The Drug Enforcement Agency announced a significant change in marijuana policy Thursday: It will expand the amount of marijuana grown for federal medical research.
While the DEA confirmed that cannabis will remain a Schedule I drug — the most criminalized category of controlled substance in the country — the agency will move to lift the cumbersome, dated barriers to research that have allowed for little scientific study of the actual drug.
“It’s outrageous that federal policy has blocked science for so long.”
For the past 50 years, the sole source of marijuana for federal research has been cultivated in a grow room on the University of Mississippi campus. Having just one producer impedes the approval process. The most recent study approved, a Colorado project testing how cannabis could help treat Post-Traumatic Stress Disorder, took seven years of waiting before it got the federal stamp of approval.
Some scientists say the federal source could also be a outdated strain of weed, nothing like the ever-updating strains found on the shelves of medical and recreational marijuana suppliers.
“I welcome the decision to lessen barriers to medical marijuana research,” said Rep. Earl Blumenauer (D-OR),Congress’ leader in progressive marijuana policy, in a Wednesday statement. “It’s outrageous that federal policy has blocked science for so long.”
Blumenauer also called on the Obama administration to do more, criticizing the DEA’s decision to keep cannabis classified as Schedule I.
“It’s not enough to remove some barriers to medical research,” he said. “Marijuana shouldn’t be listed as Schedule I; it shouldn’t be listed at all. It is imperative…that the DEA work to end the failed prohibition of marijuana.”
The Thursday announcement leaned heavily on the precautions the DEA will take to make sure the new marijuana sources don’t overlap with illicit sale. Those applying to produce marijuana for scientific study must sign a series of contracts to promise they won’t distribute cannabis to any organization outside of the government. aren’t entirely guilt-free. And they’ll have to prove that their intentions are pure.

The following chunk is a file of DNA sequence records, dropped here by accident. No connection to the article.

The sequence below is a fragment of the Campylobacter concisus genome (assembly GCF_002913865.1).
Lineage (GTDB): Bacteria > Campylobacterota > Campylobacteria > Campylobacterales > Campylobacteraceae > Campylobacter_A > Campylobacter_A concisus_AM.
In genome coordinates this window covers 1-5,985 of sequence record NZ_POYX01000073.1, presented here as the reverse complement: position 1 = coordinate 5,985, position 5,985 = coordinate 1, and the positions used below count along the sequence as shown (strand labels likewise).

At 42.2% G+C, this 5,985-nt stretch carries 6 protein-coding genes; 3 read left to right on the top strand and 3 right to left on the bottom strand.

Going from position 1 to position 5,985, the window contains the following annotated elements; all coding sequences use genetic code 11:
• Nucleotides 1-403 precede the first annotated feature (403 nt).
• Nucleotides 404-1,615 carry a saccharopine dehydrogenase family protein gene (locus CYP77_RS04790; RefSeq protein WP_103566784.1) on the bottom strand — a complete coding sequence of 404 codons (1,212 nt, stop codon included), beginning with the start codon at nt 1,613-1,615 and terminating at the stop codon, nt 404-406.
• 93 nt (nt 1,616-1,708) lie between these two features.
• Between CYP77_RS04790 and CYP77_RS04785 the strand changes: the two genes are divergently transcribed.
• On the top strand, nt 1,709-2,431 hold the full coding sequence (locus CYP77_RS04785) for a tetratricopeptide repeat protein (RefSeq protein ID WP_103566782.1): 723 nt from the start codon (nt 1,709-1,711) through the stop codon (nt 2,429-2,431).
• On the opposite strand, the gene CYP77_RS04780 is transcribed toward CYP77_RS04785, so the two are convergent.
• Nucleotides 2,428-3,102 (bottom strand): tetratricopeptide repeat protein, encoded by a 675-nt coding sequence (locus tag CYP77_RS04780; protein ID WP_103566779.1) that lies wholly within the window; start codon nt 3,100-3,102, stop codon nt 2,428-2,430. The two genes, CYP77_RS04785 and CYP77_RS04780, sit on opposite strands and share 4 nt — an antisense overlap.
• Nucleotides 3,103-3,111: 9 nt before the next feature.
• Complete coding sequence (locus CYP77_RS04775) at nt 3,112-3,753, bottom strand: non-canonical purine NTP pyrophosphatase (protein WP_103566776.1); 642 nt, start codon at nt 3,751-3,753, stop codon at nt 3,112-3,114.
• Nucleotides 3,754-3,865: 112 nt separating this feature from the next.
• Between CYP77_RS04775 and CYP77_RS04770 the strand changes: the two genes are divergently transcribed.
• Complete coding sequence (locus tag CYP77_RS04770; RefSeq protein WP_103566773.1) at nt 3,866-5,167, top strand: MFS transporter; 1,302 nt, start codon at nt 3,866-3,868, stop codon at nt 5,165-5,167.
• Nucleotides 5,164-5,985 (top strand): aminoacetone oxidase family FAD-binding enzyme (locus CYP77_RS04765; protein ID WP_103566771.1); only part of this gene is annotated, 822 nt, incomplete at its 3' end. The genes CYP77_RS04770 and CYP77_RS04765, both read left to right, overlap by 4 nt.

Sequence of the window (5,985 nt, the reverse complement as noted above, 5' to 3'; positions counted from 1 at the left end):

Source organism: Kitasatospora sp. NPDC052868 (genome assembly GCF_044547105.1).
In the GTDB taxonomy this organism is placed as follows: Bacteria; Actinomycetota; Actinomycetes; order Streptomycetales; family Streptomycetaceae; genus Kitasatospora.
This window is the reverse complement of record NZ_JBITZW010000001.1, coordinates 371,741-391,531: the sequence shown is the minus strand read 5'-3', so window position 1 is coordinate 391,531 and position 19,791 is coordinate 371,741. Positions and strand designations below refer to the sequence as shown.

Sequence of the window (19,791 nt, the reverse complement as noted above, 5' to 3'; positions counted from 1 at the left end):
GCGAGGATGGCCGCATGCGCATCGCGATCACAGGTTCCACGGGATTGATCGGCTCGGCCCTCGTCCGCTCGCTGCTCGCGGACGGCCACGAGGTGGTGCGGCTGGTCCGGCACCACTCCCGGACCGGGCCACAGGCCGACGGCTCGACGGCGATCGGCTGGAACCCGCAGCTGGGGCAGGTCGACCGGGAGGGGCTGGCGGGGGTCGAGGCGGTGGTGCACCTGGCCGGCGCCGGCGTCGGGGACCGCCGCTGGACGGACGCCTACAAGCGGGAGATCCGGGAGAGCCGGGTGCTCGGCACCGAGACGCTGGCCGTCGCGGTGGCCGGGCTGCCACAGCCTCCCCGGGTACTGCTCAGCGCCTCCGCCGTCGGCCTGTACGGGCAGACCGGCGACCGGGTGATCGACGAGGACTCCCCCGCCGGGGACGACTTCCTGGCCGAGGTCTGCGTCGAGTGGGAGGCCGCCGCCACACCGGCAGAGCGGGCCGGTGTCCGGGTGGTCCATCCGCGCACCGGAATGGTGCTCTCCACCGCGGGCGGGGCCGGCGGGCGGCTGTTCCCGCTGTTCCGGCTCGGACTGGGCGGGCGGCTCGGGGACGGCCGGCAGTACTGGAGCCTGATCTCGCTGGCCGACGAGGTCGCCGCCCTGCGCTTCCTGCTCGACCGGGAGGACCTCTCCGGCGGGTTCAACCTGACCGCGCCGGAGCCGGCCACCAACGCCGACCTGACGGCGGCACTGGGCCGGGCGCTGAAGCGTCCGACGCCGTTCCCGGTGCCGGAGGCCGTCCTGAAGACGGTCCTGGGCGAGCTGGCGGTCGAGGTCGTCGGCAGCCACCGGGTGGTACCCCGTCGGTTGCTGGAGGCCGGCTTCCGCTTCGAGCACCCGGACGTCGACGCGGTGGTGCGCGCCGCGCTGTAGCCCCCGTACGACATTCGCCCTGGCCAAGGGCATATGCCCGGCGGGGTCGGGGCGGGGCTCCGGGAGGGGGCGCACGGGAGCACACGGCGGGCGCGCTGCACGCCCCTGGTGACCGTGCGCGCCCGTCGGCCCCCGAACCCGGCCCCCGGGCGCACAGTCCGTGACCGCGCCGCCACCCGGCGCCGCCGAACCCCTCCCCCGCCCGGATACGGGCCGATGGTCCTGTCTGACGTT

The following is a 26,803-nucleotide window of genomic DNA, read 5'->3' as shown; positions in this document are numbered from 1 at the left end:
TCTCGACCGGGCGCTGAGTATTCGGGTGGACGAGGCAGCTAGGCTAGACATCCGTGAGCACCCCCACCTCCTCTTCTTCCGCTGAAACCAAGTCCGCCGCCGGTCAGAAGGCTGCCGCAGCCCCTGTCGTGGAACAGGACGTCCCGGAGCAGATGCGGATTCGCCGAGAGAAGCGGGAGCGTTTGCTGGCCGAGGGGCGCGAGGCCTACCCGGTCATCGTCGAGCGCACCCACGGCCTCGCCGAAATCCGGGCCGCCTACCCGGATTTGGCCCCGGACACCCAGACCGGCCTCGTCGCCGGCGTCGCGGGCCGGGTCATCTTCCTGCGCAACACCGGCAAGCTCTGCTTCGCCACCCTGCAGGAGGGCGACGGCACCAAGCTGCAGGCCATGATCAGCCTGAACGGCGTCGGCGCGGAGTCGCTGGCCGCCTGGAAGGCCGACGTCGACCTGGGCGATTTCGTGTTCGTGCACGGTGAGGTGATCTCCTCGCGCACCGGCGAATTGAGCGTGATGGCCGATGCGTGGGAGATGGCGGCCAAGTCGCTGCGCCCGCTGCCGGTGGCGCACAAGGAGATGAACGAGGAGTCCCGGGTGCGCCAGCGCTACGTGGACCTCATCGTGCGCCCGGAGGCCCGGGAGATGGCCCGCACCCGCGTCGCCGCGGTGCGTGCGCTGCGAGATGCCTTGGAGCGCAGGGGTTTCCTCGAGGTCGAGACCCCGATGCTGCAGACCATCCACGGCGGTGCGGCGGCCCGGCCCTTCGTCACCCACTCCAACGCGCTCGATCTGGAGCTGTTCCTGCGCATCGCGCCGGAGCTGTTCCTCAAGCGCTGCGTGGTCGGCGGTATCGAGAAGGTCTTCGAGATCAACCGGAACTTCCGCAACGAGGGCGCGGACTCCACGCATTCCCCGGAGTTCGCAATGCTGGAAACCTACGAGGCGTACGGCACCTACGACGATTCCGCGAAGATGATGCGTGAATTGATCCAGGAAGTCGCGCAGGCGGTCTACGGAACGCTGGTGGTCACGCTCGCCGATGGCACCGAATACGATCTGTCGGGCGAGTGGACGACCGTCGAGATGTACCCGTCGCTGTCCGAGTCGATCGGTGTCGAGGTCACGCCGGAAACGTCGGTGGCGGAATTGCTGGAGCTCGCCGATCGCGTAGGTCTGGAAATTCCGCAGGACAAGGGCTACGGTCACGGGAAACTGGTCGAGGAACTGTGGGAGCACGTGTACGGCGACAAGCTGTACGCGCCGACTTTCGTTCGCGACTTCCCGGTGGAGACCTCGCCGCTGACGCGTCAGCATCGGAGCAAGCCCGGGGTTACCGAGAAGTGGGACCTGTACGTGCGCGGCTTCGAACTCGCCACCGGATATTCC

DEA head Chuck Rosenberg wrote that any applicants “will be asked to provide a written explanation of how they believe they would be able to augment the nation’s supply of research-grade marijuana.”
By now, it’s hard to argue against the benefits of marijuana as a medical aid. International studies with easier access to the drug have helped expedite this belief. Canada research has found evidence that cannabis curbs Multiple Sclerosis side effects and chronic pain. In June, New Zealand researchers discovered that the worst long-term health problem associated with smoking cannabis is gum disease (which is one of lesser dangers of smoking cigarettes).
And the few American studies approved by the feds in the past found that marijuana can reduce nausea and pain in cancer patients undergoing chemotherapy and boost appetite for people living with HIV. In July, a study even found that states with legalized medical marijuana have seen a sharp drop in opioid-based painkiller prescriptions, suggesting pot could potentially be the answer to the nation’s worst public health crisis.
But the DEA remains unconvinced. In Thursday’s report, Rosenberg said he decided to keep marijuana a Schedule I drug because “there are no adequate safety studies; there are no adequate and well-controlled studies proving efficacy; the drug is not accepted by qualified experts; and the scientific evidence is not widely available.”
With the DEA’s new access to research, scientists could finally publish data needed to sway public and legal opinion.